Esquivel’s parents, who pick grapes, olives and other crops in nearby fields, don’t have time to drive her places and have not allowed Esquivel to drive without a license, because it’s too dangerous, she said.

“If I get stopped, I could get deported,” she said. “Things like that worry them.”

Numerous bills to grant licenses to those without legal status in California have failed or been vetoed by several governors over the past decade.

Still, the commute to college has proved a challenge. Family members have to wait for hours while Esquivel is in class. And while the young woman’s boyfriend, a U.S. citizen, also studies at Fresno State, their schedules don’t coincide.

Her parents told her she might soon have to drive on her own, which fills Esquivel with dread. For the past month, she has occasionally sat behind the wheel with a relative in the passenger seat, in lieu of driving lessons.

Esquivel, who is in the process of applying for the new immigration program, hopes a license will come with it. To benefit, immigrants must prove they arrived in the United States before they turned 16, were younger than 31 as of June 15, have been living in the country at least five years, are in school or graduated, and have not been convicted of certain crimes.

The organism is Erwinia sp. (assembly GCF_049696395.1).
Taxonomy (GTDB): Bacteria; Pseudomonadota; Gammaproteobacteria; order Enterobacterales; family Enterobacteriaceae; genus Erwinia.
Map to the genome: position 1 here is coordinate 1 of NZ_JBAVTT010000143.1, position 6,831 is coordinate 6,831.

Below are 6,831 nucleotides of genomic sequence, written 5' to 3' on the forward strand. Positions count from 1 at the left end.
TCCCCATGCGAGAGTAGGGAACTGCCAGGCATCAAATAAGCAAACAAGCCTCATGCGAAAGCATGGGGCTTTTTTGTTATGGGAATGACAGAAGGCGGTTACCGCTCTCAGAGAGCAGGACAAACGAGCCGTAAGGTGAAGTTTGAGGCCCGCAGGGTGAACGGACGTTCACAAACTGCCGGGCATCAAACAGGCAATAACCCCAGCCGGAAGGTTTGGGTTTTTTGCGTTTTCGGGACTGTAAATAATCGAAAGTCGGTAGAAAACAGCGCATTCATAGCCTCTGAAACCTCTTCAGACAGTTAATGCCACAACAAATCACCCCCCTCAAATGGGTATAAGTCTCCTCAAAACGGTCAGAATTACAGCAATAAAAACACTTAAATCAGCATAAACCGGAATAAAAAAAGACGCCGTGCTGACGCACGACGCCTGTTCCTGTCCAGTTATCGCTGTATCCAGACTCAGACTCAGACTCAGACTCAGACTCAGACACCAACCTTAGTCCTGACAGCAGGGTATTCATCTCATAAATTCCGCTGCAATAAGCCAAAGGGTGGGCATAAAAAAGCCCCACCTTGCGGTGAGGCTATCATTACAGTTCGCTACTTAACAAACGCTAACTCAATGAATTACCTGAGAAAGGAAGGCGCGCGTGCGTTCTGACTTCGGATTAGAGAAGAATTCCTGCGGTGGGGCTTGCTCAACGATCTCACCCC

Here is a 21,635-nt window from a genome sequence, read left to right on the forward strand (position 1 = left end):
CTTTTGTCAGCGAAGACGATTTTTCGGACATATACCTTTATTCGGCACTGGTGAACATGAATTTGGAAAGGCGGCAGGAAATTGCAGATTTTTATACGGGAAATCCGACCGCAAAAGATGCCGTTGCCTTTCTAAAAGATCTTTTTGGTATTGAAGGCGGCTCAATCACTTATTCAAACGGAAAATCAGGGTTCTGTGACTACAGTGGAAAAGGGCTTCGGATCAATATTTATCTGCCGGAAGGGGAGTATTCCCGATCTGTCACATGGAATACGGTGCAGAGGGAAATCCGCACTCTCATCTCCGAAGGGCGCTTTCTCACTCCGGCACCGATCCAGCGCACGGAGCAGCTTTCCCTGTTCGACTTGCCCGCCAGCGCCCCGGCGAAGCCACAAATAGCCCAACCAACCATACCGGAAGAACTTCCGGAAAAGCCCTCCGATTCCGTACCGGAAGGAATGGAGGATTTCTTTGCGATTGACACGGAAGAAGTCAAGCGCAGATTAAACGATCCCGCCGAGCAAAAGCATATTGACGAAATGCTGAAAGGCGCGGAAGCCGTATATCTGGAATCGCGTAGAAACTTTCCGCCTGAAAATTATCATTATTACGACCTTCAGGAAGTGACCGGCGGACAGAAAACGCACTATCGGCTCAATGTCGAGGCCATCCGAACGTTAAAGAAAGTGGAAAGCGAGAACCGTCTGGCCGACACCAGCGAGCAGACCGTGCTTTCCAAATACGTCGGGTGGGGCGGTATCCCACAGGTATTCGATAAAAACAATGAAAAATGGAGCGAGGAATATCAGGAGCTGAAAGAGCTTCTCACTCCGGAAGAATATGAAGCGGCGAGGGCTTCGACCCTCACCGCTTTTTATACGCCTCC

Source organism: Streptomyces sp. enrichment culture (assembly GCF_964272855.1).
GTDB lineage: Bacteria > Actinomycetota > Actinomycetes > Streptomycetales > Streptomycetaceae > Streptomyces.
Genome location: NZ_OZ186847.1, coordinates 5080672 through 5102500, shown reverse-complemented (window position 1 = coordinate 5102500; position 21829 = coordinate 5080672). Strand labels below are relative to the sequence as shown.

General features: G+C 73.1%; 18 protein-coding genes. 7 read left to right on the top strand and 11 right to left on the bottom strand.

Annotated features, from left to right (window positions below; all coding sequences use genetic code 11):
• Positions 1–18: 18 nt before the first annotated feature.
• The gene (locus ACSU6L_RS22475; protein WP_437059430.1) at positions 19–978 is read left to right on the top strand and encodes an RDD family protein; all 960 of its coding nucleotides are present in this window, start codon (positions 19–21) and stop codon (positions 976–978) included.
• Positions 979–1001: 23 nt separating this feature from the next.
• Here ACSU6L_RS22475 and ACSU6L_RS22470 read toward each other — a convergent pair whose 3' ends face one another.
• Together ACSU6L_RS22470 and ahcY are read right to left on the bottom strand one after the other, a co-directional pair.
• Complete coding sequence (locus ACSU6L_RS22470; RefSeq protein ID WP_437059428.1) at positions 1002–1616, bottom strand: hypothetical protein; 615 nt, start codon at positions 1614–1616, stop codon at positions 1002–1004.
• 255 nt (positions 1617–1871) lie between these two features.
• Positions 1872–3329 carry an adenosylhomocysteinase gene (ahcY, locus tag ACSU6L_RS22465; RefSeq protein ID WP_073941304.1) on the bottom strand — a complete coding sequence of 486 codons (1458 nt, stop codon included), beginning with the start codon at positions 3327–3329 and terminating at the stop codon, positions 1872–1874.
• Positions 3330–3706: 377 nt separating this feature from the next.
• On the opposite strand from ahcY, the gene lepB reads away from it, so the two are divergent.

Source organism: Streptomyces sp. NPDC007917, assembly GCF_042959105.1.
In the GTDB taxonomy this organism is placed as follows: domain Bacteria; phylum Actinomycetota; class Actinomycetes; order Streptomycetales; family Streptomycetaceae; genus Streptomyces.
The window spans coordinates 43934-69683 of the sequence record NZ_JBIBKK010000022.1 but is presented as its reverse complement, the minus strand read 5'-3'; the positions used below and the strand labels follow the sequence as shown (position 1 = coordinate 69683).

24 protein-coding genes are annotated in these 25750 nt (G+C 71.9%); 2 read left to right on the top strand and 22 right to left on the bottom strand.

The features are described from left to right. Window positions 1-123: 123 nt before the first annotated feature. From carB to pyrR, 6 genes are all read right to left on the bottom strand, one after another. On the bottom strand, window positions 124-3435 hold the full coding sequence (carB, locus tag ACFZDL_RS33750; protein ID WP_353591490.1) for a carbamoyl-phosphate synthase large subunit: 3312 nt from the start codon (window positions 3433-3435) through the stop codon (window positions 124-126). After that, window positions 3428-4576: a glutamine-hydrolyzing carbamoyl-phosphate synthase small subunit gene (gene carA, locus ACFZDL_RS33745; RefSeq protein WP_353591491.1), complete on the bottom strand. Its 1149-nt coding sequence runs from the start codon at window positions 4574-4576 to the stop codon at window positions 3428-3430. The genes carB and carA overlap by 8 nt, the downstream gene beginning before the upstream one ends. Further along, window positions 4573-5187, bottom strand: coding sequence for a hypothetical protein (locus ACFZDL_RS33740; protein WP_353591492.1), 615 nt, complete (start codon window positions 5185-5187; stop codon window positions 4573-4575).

Young immigrants who qualify won’t get permanent legal residency or a path to citizenship, but will receive a work authorization card and a Social Security number.

“I’m really hoping the law that allows us to drive will pass,” Esquivel said. “It would be a great relief for me.”

Critics of the new immigration program say granting licenses to young immigrants like Esquivel would reward and accommodate illegal immigrants.

“We’re already paying for the costs of illegal immigration. Why should we pay for additional benefits?” said Bob Dane, spokesman with the Federation for American Immigration Reform in Washington D.C. “The driver’s license is a breeder document which opens up a full spectrum of rights and privileges” such as access to banking accounts, credit cards and mortgages.

But immigrant advocates say denying licenses to people approved under the new immigration program is illogical.

“This is a common sense issue,” said Marielena Hincapie, executive director of the Los Angeles based National Immigration Law Center. “These are young people who will have valid work authorization and Social Security numbers. They will need to drive to school, to work, to medical appointments. From a policy perspective, granting them licenses makes sense.”

For Esquivel, a license would also mean fulfilling another wish: driving 200 miles north to Sacramento to visit grandparents she has not seen for years.

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Follow Gosia Wozniacka on Twitter at (at) GosiaWozniacka

Copyright 2012 The Associated Press. All rights reserved. This material may not be published, broadcast, rewritten or redistributed.